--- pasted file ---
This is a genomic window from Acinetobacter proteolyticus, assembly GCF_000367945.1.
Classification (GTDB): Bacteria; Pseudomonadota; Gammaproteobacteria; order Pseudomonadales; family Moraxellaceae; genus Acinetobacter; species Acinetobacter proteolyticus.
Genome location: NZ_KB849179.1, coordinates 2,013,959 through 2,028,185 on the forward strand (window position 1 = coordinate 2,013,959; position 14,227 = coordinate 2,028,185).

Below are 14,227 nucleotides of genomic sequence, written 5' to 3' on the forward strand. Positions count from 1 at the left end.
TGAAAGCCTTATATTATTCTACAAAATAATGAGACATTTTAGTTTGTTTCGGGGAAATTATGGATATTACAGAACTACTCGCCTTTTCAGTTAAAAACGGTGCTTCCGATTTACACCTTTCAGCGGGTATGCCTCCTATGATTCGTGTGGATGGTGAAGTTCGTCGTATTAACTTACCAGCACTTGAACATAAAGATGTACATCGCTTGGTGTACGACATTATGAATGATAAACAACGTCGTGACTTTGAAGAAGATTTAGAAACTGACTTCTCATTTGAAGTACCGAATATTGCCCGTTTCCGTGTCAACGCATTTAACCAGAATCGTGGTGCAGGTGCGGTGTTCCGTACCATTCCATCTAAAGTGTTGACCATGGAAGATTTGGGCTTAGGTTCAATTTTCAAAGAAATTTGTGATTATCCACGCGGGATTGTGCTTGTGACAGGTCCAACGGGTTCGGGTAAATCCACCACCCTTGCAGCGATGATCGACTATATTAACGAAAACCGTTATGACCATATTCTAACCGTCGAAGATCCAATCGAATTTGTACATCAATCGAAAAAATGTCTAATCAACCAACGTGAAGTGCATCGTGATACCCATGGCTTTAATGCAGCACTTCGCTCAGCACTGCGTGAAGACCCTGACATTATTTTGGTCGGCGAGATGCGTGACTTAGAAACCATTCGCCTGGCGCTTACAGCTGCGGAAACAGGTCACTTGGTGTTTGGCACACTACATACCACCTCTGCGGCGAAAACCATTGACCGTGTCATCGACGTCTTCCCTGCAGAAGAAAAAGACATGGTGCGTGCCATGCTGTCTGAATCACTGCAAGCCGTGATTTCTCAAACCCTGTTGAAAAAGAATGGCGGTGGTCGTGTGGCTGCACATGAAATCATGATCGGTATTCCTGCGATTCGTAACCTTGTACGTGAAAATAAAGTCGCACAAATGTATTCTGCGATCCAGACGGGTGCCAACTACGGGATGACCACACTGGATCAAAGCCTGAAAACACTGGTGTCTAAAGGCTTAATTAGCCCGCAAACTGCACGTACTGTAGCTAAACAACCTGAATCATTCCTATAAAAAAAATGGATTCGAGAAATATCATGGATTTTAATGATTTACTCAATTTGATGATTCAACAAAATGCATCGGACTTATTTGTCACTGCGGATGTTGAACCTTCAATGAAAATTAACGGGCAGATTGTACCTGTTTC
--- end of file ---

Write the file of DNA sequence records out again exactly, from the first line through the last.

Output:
This is a genomic window from Acinetobacter proteolyticus, assembly GCF_000367945.1.
Classification (GTDB): Bacteria; Pseudomonadota; Gammaproteobacteria; order Pseudomonadales; family Moraxellaceae; genus Acinetobacter; species Acinetobacter proteolyticus.
Genome location: NZ_KB849179.1, coordinates 2,013,959 through 2,028,185 on the forward strand (window position 1 = coordinate 2,013,959; position 14,227 = coordinate 2,028,185).

Below are 14,227 nucleotides of genomic sequence, written 5' to 3' on the forward strand. Positions count from 1 at the left end.
TGAAAGCCTTATATTATTCTACAAAATAATGAGACATTTTAGTTTGTTTCGGGGAAATTATGGATATTACAGAACTACTCGCCTTTTCAGTTAAAAACGGTGCTTCCGATTTACACCTTTCAGCGGGTATGCCTCCTATGATTCGTGTGGATGGTGAAGTTCGTCGTATTAACTTACCAGCACTTGAACATAAAGATGTACATCGCTTGGTGTACGACATTATGAATGATAAACAACGTCGTGACTTTGAAGAAGATTTAGAAACTGACTTCTCATTTGAAGTACCGAATATTGCCCGTTTCCGTGTCAACGCATTTAACCAGAATCGTGGTGCAGGTGCGGTGTTCCGTACCATTCCATCTAAAGTGTTGACCATGGAAGATTTGGGCTTAGGTTCAATTTTCAAAGAAATTTGTGATTATCCACGCGGGATTGTGCTTGTGACAGGTCCAACGGGTTCGGGTAAATCCACCACCCTTGCAGCGATGATCGACTATATTAACGAAAACCGTTATGACCATATTCTAACCGTCGAAGATCCAATCGAATTTGTACATCAATCGAAAAAATGTCTAATCAACCAACGTGAAGTGCATCGTGATACCCATGGCTTTAATGCAGCACTTCGCTCAGCACTGCGTGAAGACCCTGACATTATTTTGGTCGGCGAGATGCGTGACTTAGAAACCATTCGCCTGGCGCTTACAGCTGCGGAAACAGGTCACTTGGTGTTTGGCACACTACATACCACCTCTGCGGCGAAAACCATTGACCGTGTCATCGACGTCTTCCCTGCAGAAGAAAAAGACATGGTGCGTGCCATGCTGTCTGAATCACTGCAAGCCGTGATTTCTCAAACCCTGTTGAAAAAGAATGGCGGTGGTCGTGTGGCTGCACATGAAATCATGATCGGTATTCCTGCGATTCGTAACCTTGTACGTGAAAATAAAGTCGCACAAATGTATTCTGCGATCCAGACGGGTGCCAACTACGGGATGACCACACTGGATCAAAGCCTGAAAACACTGGTGTCTAAAGGCTTAATTAGCCCGCAAACTGCACGTACTGTAGCTAAACAACCTGAATCATTCCTATAAAAAAAATGGATTCGAGAAATATCATGGATTTTAATGATTTACTCAATTTGATGATTCAACAAAATGCATCGGACTTATTTGTCACTGCGGATGTTGAACCTTCAATGAAAATTAACGGGCAGATTGTACCTGTTTC